Cognitive Load: The Price of Remembering to Remember
You’ve put it off all week long and now there’s no way out of it, it’s grocery shopping day and time to get your list together to head to the market. As you walk around the house and kitchen, you may take mental notes or write down items on your list.
Along with these various mental notes, you also recall other reminders such as sending out a check or picking up a new pair of soccer cleats. You engrain each of these upstairs and rely on your brain to remind you when the time is right. While this seems simple enough, and we do this daily, it is amazing what is revealed when you take a closer look and examine what the brain is doing each time we create another mental alarm.
A simple way to look at the brain is to compare it to a central processor. Our brains can take on large quantities of information, store this information, compare it, and recall when needed. We can also program our brains to perform complex tasks and build new neuropathways. Now what, you may be asking yourself, does this have to do with remembering? Well, when we set these internal reminders, what we are doing is reallocating finite space to run this process. So, while we go along doing our major functions, such as paying attention to signs, lights, and signals as we drive to the market, this process is still running in the background. These types of reminders take up tiny fractions of the processing power that the brain requires to function optimally, and the more we pile on, the less likely the brain is to perform the way it typically would had it not been overburdened. The overload end result can be seen when reminders are forgotten or normal tasks are not done as efficiently as they normally would. Think trying to do math homework with a crying baby in the room, dinner on the stove, and someone coming in and out of the room every two minutes to ask you questions that must be answered immediately. How successfully will each of these tasks be completed in the end?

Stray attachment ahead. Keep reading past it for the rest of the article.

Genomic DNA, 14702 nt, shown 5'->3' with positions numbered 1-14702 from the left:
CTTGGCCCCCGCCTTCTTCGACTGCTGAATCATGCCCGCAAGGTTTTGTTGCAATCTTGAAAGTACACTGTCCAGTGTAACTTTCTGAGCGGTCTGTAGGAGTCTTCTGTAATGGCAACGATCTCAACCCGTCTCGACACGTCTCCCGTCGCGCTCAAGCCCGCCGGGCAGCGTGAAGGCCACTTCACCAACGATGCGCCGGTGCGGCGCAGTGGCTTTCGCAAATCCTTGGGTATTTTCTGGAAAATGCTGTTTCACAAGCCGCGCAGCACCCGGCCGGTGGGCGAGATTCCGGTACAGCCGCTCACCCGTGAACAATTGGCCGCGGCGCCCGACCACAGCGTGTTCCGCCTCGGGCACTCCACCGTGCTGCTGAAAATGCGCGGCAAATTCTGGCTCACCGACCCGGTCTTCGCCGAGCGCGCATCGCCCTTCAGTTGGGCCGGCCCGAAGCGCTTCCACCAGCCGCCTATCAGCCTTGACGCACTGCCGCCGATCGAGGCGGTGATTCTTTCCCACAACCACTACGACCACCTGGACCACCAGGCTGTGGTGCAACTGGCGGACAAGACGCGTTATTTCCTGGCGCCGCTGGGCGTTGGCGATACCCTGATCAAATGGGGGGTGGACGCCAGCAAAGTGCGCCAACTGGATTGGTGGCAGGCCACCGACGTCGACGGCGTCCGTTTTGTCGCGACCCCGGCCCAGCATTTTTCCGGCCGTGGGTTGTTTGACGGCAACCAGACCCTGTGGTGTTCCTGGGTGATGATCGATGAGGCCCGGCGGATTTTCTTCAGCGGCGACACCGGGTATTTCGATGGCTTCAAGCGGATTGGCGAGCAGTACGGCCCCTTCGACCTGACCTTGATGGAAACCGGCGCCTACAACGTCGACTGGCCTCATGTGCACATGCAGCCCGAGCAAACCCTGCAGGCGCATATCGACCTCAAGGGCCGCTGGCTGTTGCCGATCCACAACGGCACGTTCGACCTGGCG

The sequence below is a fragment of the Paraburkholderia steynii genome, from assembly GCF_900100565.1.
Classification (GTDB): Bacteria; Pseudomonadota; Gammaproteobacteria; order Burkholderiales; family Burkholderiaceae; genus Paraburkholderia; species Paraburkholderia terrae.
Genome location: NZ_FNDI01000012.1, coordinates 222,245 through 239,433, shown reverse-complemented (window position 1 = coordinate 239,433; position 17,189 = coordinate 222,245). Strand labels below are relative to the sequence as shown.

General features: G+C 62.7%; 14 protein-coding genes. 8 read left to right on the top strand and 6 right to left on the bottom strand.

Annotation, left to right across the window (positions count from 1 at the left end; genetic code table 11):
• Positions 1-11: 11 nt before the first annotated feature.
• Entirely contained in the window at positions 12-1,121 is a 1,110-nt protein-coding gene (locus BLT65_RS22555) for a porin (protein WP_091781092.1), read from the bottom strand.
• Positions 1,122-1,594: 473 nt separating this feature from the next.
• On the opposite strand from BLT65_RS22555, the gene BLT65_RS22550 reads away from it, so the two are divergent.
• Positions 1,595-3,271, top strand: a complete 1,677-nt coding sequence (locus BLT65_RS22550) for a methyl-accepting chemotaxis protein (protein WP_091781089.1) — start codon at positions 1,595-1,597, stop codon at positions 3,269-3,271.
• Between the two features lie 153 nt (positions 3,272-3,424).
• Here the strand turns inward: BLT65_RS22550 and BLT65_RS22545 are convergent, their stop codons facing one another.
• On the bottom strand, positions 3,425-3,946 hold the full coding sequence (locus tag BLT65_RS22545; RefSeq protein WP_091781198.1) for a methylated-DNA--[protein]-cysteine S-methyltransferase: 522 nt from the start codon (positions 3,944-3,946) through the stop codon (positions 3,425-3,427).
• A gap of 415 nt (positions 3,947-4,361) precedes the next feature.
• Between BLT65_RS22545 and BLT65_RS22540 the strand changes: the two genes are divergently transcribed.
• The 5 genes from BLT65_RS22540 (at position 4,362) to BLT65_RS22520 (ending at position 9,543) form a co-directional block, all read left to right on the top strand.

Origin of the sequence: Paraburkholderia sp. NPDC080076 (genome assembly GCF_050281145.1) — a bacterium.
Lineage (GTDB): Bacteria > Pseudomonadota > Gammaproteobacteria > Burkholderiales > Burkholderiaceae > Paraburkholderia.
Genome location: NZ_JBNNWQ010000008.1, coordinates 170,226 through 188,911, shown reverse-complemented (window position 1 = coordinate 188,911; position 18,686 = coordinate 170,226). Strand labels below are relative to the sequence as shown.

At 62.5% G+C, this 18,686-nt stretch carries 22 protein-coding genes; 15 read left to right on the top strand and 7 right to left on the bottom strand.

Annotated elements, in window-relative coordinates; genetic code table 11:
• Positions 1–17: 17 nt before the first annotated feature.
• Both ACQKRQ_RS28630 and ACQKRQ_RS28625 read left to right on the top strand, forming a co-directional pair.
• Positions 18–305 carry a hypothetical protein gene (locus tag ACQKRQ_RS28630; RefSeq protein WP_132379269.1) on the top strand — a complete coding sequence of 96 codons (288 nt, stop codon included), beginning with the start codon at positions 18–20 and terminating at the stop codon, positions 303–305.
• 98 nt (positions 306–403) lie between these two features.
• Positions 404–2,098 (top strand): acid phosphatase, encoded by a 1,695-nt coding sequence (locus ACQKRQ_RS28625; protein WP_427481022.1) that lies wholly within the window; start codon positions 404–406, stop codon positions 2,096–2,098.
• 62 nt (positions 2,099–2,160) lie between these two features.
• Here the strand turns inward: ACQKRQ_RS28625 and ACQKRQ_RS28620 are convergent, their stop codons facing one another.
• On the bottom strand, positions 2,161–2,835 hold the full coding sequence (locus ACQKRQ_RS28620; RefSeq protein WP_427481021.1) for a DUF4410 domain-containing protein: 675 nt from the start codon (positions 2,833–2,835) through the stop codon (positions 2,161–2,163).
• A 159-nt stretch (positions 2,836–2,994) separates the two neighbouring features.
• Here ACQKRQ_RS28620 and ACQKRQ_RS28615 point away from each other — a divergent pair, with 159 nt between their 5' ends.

Our minds, whether we recognize it or not, is in a constant state of taking in information and deciding what to do with this information. To lessen cognitive load and free up space to function more efficiently, we typically turn to our smartphones, laptops, watches, maps, signs, etc. The use of various applications and tools help us remember, recall, and navigate the worlds we have created for ourselves without having to create mental reminders and reallocate space. This freedom gives us the option to browse, live in the moment, strike up a conversation, and even call upon information that may have otherwise been buried somewhere beneath everything else placed in your memory bank.
Luxuries like lights, signs, maps, pictures, and many visual applications are unfortunately not accessible to everyone. This is one of the biggest advantages of the Aware application. Not only can the Aware app assist users with orientating themselves, but it can also provide useful information via description when it is most relevant, so that features that may have been overlooked or inaccessible in the past can now be used by everyone, including those with visual or hearing impairments. Cognitive space that was once designated to learning new locations, memorizing surroundings, or setting reminders of what is available in a particular location are no longer needed and can be used for other activities or in learning new skills – providing a whole new type of freedom.